Now that the XI of left-handers is out of the way, let us shift our focus to those who batted with one hand and bowled with the other. It will not be fair to use the word ambidextrous to describe these people, but hey, what option do we have?
Just for the sake of it, let us split them into two XIs with the obvious classification. This one will consist of men who batted right-handed and bowled with their left hands — and, of course, played Test cricket.
Let me give a prior warning: this side will be filled with innumerable all-rounders. Let me begin with Mankad, who averaged 31.47 with bat and 32.32 with ball. There is, however, a catch: as an opener Mankad averaged 40.74 — a number that dropped to 19.34 when he batted down the order.
Mankad remains the only Test cricketer with 2 double-hundreds and 2 eight-wicket hauls in Test cricket. India did not win a lot of matches during his career, but in the 5 matches he played he averaged 112.60 with bat and 13.31 with ball (there is no typo there). He took 12 wickets in India’s first ever win and 13 more in their second. And then, there was that Lord’s epic of 1952.
Rhodes had more First-Class wickets (4,204) than anyone else. He also finished a mere 31 short of the 40,000-run mark.
What about Test cricket? He started batting at numbers 10 and 11, and made his way to the top. At Melbourne in 1911-12, he added 323 with Jack Hobbs for the opening stand. He averaged 30.19 with bat and 26.96 with ball, numbers one cannot ignore. The corresponding numbers on Australian soil — the acid test for his contemporaries — were 29.48 and 28.83 (remember, finger-spinners seldom do well in Australia).
Rhodes will make it, though his Kirkheaton, Yorkshire, and England mate George Hirst will miss out. On a different note, he was the only Test cricketer to play till past 52, and is the only one with a career spanning over 30 years.
All names are more or less self-explanatory. All of them had the ability to tear any attack apart. All three could win matches on their own. To add to that, Clarke had 2 five-fors (including 6 for 9 against India) with his finger-spin and Denis Compton one with his Chinaman. Worrell was the best bowler of the lot: he took 69 wickets including 2 six-wicket hauls with his mixed bag of seam and spin. Inzamam had bowled as well, but the less said about that the better.
We probably need to talk about the captain a bit. Such was his significance and stature that it is often forgotten how great a batsman he was. Worrell averaged 49.48, but that included the 1963 tour of England when he was past his prime (in form as well as fitness): he went on that tour because he had to lead West Indies. His average read 52.36 before that. He was also the first West Indian to carry his bat through a completed innings.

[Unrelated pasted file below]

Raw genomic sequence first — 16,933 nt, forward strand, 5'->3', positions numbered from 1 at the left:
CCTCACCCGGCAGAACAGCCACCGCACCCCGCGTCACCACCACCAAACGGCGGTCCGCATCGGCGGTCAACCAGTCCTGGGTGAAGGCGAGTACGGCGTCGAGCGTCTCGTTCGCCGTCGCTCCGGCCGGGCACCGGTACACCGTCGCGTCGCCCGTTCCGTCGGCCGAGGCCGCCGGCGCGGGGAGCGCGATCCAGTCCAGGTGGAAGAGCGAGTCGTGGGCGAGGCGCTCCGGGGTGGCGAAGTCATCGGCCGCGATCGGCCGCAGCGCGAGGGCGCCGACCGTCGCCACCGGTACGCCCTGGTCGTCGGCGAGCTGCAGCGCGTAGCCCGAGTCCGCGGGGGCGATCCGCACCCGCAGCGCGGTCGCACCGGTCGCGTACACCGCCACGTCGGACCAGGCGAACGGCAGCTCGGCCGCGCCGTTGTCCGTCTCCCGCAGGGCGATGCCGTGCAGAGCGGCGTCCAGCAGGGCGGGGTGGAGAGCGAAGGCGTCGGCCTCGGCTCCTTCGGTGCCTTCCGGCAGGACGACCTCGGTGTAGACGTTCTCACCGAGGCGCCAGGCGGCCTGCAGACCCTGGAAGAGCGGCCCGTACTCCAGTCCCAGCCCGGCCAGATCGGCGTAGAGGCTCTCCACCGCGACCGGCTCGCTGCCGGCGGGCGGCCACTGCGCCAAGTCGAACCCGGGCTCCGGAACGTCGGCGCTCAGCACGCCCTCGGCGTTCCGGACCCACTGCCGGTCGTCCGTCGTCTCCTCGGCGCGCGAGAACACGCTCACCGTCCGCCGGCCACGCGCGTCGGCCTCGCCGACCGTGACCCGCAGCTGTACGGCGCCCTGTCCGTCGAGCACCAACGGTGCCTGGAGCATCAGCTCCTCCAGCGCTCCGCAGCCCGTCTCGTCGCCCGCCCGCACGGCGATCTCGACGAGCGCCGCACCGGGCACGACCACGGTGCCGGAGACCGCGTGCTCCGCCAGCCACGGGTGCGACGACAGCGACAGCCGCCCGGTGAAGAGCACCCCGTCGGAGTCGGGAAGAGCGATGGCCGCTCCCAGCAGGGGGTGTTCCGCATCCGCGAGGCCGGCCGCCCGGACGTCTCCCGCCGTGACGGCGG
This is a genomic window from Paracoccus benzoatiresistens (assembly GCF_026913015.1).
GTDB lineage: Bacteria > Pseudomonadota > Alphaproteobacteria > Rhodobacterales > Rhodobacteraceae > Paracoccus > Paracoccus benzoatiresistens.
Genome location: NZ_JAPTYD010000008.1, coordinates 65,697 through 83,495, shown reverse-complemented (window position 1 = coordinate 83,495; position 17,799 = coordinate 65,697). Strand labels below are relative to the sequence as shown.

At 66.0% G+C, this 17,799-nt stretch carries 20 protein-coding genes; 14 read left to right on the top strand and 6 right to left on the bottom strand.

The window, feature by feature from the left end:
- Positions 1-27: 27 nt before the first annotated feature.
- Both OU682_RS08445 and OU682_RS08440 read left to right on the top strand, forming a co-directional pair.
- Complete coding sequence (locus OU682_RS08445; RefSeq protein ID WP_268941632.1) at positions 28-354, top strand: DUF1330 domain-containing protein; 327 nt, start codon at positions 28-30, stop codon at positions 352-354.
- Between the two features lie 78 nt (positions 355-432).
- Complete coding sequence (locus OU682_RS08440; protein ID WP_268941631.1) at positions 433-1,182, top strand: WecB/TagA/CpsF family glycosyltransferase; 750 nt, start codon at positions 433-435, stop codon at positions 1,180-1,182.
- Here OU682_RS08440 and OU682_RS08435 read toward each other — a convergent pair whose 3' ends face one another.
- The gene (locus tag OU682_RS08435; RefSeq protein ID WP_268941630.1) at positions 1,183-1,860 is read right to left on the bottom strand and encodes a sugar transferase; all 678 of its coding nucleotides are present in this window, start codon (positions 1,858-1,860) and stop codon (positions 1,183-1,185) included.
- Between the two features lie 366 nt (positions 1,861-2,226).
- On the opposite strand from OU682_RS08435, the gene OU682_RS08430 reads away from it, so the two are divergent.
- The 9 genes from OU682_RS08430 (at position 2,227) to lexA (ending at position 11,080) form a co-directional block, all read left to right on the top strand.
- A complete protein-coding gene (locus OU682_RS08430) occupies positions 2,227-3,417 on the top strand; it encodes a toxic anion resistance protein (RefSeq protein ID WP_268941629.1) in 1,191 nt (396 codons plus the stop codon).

One wonders whether this side needed yet another all-rounder, but one must remember here that none of the two openers averaged over 35. Macartney averaged 41.78 with bat, a number that rose to 43 on English soil. It was not a small sample either, for he played 21 of his 35 Tests in England. The only worrying bit is that he may not like batting so low down the order.
Now add to that two facts: first, his left-arm spin got him 45 wickets at 27.55 (including 7 for 58 and 4 for 27 at Headingley in 1909); and secondly, he averaged almost 70 with bat after World War I, an indication of what the world had missed out on.
This was easy, as Bisset is the only Test wicketkeeper who filled the criterion (Morne van Wyk, the only other international wicketkeeper who bowled left-handed and batted right-handed, did not play a Test).
Bisset was no ordinary cricketer. He was the first to lead a Test side (South Africa) at under 23. His First-Class average of 23.54 came in an era when keeping wickets was a specialist’s job and did not require batting skills. His Test average read 25.75, albeit over a small sample.
He also became Chief Justice of Rhodesia and acted as Interim Governor of Southern Rhodesia twice, so the opposition will think before messing with our side.
Voce had the fortune and misfortune of being Harold Larwood’s lieutenant in one of cricket’s most significant contests. It was always Larwood and Voce, never the other way round — this, despite the fact that Voce had better numbers (27.88 to Larwood’s 28.35) and stretched his career to 3 post-War Tests. Take these away, and it drops to 26.04.